I don't mean to cut you off, but I'm getting the look from the Chair and I think my time is up.
     Perhaps we can get to that in future questions.
    Mr. Long.
    Mr. Giovanni Buttarelli, we want to thank you very much for taking your time this evening to help educate us. There's no question that we can learn a lot from you.
    That's reciprocity. I am learning a lot also from you.
    That's good. It's good that it goes both ways.
    I want to speak to you about the GDPR with respect to children—children's rights and the protection of children. We've had lots of witnesses come before us over the last several months to talk to us about the lack of provisions in PIPEDA to protect children. We look at the United States with the COPPA and the provisions that it has.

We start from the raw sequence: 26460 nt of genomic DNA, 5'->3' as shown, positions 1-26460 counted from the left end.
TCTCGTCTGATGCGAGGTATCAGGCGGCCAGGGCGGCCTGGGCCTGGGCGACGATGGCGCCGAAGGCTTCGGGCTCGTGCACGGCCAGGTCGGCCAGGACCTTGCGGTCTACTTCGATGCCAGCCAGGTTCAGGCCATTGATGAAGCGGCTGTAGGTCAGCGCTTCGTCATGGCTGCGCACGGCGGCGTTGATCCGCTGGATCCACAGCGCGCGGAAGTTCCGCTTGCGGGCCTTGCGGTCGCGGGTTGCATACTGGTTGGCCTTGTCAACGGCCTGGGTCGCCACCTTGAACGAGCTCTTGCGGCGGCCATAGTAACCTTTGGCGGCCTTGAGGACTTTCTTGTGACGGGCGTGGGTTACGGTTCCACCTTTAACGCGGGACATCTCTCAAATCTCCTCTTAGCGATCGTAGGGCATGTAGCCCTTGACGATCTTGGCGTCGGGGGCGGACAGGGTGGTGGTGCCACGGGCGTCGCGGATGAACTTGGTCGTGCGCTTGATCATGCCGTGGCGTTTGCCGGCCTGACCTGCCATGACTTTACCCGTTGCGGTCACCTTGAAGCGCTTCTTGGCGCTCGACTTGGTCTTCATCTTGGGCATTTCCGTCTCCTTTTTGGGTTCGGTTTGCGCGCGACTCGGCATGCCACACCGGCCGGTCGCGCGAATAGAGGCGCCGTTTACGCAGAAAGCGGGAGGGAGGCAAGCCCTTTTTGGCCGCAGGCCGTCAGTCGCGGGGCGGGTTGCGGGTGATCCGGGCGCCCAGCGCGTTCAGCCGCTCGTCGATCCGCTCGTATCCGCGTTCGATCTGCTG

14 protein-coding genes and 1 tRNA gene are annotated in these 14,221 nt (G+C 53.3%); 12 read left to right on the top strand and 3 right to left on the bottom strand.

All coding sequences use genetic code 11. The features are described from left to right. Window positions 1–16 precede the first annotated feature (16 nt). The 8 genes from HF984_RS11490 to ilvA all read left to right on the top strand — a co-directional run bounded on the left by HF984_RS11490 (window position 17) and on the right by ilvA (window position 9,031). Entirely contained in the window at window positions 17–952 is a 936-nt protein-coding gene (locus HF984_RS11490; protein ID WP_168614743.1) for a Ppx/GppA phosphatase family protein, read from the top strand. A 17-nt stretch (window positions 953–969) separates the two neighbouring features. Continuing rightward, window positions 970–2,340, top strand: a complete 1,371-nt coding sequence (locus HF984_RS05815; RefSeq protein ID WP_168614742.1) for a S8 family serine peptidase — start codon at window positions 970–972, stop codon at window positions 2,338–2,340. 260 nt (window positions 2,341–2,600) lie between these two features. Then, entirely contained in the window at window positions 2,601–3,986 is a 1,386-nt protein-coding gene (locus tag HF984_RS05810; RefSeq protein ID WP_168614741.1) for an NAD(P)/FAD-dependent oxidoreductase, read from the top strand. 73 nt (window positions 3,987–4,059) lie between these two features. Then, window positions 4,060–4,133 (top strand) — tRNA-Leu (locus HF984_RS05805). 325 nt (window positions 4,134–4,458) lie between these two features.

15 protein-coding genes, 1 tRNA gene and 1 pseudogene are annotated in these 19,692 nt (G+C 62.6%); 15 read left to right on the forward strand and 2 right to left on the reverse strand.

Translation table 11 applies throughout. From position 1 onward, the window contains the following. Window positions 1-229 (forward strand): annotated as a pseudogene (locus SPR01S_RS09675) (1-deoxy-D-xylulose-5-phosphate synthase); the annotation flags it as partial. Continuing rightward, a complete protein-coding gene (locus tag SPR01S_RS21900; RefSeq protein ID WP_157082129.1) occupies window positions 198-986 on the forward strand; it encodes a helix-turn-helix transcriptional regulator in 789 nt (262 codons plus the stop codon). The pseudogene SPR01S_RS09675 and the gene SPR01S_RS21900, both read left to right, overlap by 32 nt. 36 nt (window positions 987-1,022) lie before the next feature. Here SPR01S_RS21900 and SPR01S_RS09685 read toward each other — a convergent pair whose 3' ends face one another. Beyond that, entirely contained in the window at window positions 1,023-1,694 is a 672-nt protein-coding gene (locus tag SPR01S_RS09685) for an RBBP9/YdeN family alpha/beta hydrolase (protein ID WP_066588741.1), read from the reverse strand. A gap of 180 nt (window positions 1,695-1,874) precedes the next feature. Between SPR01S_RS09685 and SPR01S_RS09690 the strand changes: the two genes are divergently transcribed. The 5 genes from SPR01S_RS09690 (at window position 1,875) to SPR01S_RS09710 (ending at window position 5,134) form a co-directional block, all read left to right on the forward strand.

I wanted to learn from you and understand the GDPR with respect to children's rights, consent, age limits, that kind of thing. If you could give us a bit of information from what you see, it would be greatly appreciated.
    We've said in more than one “EDPS Opinion” that this is an area where we are partly disappointed. The GDPR is not in the form of my dreams, but it's the best we can achieve today. If we started today with a new process, I doubt we could get something better.
    On children, the legislator has been less ambitious than expected. We have just one article in the GDPR. We are expecting a new provision with regard to online services in the e-privacy directive.
    First of all, there is a fragmented approach in the EU with regard to the age of maturity, and the compromise was that the processing of personal data of a child shall be lawful where the child is at least 16 years old.
    Should it be tiered? For example, 12-14-year-olds would require parental consent; maybe kids of 14 to 16 would require something a little less. Do you just go with the age of 16?